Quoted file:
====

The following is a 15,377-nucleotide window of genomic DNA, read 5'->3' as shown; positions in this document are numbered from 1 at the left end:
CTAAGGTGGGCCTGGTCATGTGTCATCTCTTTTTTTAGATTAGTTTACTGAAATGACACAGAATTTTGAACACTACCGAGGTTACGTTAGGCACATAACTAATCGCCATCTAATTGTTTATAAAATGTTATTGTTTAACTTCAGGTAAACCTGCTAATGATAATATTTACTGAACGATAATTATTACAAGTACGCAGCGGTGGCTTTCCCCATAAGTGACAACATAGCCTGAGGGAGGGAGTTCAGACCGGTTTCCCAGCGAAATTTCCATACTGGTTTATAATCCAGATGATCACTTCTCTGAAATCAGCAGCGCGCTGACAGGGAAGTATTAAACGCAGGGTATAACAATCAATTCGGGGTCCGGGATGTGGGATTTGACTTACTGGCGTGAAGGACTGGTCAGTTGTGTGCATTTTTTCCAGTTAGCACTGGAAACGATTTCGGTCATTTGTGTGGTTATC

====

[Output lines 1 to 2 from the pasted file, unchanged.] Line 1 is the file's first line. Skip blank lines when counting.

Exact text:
The following is a 15,377-nucleotide window of genomic DNA, read 5'->3' as shown; positions in this document are numbered from 1 at the left end:
CTAAGGTGGGCCTGGTCATGTGTCATCTCTTTTTTTAGATTAGTTTACTGAAATGACACAGAATTTTGAACACTACCGAGGTTACGTTAGGCACATAACTAATCGCCATCTAATTGTTTATAAAATGTTATTGTTTAACTTCAGGTAAACCTGCTAATGATAATATTTACTGAACGATAATTATTACAAGTACGCAGCGGTGGCTTTCCCCATAAGTGACAACATAGCCTGAGGGAGGGAGTTCAGACCGGTTTCCCAGCGAAATTTCCATACTGGTTTATAATCCAGATGATCACTTCTCTGAAATCAGCAGCGCGCTGACAGGGAAGTATTAAACGCAGGGTATAACAATCAATTCGGGGTCCGGGATGTGGGATTTGACTTACTGGCGTGAAGGACTGGTCAGTTGTGTGCATTTTTTCCAGTTAGCACTGGAAACGATTTCGGTCATTTGTGTGGTTATC